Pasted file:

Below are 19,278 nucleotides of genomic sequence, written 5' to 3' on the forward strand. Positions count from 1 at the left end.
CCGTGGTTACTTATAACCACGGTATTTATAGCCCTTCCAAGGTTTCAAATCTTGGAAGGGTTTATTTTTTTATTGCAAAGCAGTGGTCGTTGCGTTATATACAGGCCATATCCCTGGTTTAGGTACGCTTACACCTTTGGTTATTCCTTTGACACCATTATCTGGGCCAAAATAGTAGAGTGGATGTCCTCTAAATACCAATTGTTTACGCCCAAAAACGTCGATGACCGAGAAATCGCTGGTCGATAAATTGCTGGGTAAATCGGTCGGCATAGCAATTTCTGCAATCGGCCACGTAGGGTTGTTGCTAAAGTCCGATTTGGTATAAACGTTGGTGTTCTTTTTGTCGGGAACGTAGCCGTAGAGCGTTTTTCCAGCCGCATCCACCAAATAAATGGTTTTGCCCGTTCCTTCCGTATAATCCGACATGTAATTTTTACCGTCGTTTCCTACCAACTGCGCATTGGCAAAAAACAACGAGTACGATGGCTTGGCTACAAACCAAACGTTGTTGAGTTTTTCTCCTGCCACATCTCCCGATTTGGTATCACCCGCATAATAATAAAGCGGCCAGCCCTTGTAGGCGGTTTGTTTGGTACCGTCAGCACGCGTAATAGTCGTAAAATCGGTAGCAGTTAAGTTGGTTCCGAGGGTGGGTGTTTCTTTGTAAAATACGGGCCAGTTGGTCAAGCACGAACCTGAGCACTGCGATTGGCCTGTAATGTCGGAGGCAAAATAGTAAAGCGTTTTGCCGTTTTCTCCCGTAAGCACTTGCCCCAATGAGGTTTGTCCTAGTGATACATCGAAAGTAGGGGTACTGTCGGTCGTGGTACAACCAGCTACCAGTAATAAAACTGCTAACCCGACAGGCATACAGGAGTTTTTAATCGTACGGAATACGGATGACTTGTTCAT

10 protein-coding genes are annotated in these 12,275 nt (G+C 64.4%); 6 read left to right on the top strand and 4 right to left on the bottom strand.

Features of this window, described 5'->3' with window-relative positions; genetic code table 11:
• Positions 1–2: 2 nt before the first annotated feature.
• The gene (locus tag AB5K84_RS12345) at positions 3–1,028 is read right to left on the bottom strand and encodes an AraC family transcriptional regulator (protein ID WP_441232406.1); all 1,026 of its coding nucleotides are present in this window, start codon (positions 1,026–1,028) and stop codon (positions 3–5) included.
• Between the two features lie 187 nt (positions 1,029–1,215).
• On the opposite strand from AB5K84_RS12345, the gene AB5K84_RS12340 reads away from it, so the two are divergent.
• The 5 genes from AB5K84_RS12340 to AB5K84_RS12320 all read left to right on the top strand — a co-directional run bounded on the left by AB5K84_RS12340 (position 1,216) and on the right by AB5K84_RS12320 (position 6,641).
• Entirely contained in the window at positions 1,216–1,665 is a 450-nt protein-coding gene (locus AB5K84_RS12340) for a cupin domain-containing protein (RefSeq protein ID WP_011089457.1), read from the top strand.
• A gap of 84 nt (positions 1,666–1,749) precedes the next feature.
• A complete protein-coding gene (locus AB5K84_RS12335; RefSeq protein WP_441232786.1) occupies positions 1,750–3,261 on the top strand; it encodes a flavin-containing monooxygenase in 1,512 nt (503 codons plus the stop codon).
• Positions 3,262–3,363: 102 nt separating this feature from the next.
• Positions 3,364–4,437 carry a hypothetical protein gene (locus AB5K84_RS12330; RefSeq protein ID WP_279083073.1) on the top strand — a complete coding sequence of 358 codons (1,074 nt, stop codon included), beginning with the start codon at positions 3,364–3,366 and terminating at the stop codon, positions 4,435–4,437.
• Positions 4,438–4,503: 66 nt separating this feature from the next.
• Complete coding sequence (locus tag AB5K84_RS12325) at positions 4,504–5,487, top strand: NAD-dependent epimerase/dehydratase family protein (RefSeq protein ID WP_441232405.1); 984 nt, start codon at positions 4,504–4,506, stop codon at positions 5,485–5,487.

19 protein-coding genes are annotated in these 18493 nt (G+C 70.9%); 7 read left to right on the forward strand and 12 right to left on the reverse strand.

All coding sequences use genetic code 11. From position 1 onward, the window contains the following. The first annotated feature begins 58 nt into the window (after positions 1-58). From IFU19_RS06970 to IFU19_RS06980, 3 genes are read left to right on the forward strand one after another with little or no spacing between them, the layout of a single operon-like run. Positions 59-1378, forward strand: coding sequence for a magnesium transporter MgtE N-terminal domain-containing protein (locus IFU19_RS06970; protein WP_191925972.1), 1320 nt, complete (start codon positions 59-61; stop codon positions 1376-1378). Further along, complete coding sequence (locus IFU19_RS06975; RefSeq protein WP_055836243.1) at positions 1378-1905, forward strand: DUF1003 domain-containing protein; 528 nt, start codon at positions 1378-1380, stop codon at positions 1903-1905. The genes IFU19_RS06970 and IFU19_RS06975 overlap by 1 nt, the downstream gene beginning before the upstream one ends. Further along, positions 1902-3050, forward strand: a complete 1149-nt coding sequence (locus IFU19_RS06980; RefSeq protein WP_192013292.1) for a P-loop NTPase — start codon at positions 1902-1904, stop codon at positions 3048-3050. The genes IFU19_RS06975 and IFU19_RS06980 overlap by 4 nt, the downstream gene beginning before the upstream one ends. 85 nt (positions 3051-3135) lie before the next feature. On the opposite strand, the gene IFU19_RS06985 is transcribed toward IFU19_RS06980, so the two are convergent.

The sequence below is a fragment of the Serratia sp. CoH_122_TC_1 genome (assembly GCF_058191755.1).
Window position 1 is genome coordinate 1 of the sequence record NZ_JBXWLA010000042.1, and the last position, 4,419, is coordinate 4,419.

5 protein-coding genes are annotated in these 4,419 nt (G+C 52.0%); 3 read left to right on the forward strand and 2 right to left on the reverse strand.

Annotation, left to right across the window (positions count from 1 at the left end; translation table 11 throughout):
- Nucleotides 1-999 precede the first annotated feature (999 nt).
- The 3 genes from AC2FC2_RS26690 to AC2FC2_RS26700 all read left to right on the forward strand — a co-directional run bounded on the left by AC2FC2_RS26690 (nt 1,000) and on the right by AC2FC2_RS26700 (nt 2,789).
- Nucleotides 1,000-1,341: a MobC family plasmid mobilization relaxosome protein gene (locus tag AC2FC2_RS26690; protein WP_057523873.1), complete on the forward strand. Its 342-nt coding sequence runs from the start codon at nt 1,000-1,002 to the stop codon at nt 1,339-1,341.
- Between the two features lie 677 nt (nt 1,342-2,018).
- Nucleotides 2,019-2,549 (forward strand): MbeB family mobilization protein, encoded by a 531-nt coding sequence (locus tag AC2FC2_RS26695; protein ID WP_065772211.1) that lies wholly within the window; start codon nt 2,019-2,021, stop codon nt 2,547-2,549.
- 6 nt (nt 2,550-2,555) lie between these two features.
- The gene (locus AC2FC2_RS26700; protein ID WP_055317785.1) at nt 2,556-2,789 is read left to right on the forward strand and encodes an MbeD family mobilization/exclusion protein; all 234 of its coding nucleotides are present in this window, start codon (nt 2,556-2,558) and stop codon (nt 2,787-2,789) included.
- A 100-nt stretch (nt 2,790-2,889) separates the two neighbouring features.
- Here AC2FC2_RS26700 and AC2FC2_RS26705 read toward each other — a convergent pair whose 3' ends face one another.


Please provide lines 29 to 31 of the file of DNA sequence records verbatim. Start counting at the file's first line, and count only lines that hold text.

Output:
- The gene (locus AC2FC2_RS26700; protein ID WP_055317785.1) at nt 2,556-2,789 is read left to right on the forward strand and encodes an MbeD family mobilization/exclusion protein; all 234 of its coding nucleotides are present in this window, start codon (nt 2,556-2,558) and stop codon (nt 2,787-2,789) included.
- A 100-nt stretch (nt 2,790-2,889) separates the two neighbouring features.
- Here AC2FC2_RS26700 and AC2FC2_RS26705 read toward each other — a convergent pair whose 3' ends face one another.